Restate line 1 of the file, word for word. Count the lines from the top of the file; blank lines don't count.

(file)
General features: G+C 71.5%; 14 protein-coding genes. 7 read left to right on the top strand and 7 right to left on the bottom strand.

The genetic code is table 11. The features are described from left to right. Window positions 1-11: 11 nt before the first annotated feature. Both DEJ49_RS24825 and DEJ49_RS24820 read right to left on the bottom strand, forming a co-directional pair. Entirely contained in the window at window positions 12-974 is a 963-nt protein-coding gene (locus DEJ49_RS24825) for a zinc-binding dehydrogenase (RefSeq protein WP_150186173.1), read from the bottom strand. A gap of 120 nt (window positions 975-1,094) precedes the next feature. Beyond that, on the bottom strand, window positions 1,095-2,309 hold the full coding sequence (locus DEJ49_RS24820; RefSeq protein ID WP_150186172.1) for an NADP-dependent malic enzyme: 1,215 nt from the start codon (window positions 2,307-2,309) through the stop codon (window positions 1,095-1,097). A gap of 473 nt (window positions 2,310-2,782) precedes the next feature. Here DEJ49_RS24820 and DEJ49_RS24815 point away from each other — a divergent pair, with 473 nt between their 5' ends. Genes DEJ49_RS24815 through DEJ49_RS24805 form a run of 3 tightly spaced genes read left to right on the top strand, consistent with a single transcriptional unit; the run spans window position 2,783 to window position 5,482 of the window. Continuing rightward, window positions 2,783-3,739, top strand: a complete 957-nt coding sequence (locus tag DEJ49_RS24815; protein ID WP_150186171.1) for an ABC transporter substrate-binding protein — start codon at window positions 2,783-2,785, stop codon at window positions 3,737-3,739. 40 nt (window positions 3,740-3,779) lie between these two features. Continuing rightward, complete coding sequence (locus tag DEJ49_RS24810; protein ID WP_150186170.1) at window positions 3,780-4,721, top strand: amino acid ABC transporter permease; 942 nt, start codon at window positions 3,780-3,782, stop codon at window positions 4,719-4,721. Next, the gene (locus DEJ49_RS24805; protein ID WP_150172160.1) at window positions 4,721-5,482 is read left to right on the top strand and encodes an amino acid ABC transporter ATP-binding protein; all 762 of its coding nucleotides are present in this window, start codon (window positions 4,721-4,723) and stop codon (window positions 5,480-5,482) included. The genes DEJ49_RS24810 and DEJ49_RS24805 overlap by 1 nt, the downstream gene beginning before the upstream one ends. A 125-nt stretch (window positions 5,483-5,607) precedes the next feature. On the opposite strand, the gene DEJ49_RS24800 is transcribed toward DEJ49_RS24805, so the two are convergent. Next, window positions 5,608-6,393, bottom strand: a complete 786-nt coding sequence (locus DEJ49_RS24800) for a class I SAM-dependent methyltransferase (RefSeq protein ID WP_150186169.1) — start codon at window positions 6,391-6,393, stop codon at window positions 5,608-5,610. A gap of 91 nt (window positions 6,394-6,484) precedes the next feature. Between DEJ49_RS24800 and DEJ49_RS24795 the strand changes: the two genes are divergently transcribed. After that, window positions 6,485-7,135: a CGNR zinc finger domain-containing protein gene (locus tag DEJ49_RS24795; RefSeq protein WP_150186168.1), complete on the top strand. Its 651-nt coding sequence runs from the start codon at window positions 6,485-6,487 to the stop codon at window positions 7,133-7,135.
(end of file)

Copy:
General features: G+C 71.5%; 14 protein-coding genes. 7 read left to right on the top strand and 7 right to left on the bottom strand.